Answered by Shaykh Faraz Rabbani
Could you please detail the fiqh of chronic excuses and ablution?
If someone has a chronic excuse (‘udhr) such as being unable to stop intermittent drops of urine or one whose bowels have become loose, should:
- perform wudu at the time of every fard prayer and
- pray with that wudu as many fard or nawafil as one wishes.
‘A’isha reports from the Prophet (Allah bless him and give him peace) that he told Fatima bint Hubaish, “Perform wudu at the time of every prayer.”
The wudu of one suffering from a chronic excuse becomes void only with
- the expiry of the prayer time or
- the occurrence of that which invalidates the wudhu, other than the current reason.
[Shurunbulali, Imdad al-Fattah Sharh Nur al-Idah, p. 145,146]
The conditions for being considered someone with a chronic excuse are of three types:
1. The Condition of Initiation
This is that an entire prayer time passes with the excuse (that renders one unable to retain wudu) present such that one did not have enough time to perform a minimal wudu and pray a quick prayer.
If bleeding starts during the time of a prayer, one waits until the end of the prayer time (or until just before the disliked time, in the case of ‘Asr) in hope that the bleeding will stop, and then prays immediately after performing wudu (and striving to take the means to stop or minimize the bleeding).
2. The Condition of Continuation
To remain considered as someone with a chronic excuse, it is merely necessary that the excuse exist once in each prayer time. (This illustrates the legal maxim, ‘Continuation is easier than initiation.’)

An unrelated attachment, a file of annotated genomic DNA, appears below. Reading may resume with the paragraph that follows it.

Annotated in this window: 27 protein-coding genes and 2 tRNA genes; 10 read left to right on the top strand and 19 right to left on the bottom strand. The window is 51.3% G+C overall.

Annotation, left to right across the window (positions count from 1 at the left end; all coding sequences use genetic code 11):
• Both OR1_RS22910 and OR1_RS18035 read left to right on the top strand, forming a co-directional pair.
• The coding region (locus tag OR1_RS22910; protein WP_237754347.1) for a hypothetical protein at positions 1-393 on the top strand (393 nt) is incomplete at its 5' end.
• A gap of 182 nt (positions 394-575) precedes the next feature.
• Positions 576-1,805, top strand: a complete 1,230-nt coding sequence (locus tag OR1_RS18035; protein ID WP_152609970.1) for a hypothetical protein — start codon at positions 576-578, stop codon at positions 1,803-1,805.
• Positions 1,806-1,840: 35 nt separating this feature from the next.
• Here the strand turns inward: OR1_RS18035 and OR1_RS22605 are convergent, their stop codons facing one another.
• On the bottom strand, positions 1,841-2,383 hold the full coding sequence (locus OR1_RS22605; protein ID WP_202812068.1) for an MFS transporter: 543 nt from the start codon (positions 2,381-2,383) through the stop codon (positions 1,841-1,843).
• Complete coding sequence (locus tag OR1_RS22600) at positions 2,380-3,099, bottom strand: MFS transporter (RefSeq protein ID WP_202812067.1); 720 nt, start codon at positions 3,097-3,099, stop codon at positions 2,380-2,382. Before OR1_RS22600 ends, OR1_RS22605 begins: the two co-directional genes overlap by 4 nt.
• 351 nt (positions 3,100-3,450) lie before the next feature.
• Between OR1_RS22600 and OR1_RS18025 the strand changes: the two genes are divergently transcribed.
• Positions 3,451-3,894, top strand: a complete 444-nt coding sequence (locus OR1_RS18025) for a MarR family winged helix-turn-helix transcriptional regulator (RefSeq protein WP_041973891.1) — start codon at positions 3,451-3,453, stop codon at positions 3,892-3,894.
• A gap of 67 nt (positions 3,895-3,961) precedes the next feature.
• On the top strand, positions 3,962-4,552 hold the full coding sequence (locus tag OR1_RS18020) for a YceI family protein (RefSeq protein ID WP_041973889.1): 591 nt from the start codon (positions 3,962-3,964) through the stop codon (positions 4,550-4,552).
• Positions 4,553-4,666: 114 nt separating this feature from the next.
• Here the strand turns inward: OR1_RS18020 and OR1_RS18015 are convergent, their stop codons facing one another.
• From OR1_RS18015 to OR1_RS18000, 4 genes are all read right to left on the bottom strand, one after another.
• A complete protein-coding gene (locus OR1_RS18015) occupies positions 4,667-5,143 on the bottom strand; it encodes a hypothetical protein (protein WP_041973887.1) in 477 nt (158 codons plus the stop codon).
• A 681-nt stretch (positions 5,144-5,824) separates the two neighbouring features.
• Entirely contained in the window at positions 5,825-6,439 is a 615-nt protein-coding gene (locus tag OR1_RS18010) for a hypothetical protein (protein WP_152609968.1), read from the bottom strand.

3. The Condition of Termination
One is no longer considered legally excused and, therefore unable to act on the dispensation given to such an individual after an entire prayer time goes by without the excuse occurring. [‘Ala’ al-Din ‘Abidin, al-Hadiyya al-‘Ala’iyya]
It is necessary to take all reasonable means to stop that which makes one unable to retain one’s wudu. So, for example, if it is possible to pray sitting without the excuse (such as passing wind) occurring, one must pray sitting. [ibid.]
[Shaykh] Faraz Rabbani
Shaykh Faraz Rabbani spent ten years studying with some of the leading scholars of recent times, first in Damascus, and then in Amman, Jordan. His teachers include the foremost theologian of recent times in Damascus, the late Shaykh Adib al-Kallas (may Allah have mercy on him), as well as his student Shaykh Hassan al-Hindi, one of the leading Hanafi fuqaha of the present age. He returned to Canada in 2007, where he founded SeekersGuidance in order to meet the urgent need to spread Islamic knowledge–both online and on the ground–in a reliable, relevant, inspiring, and accessible manner. He is the author of: Absolute Essentials of Islam: Faith, Prayer, and the Path of Salvation According to the Hanafi School (White Thread Press, 2004.) Since 2011, Shaykh Faraz has been named one of the 500 most influential Muslims by the Royal Islamic Strategic Studies Center.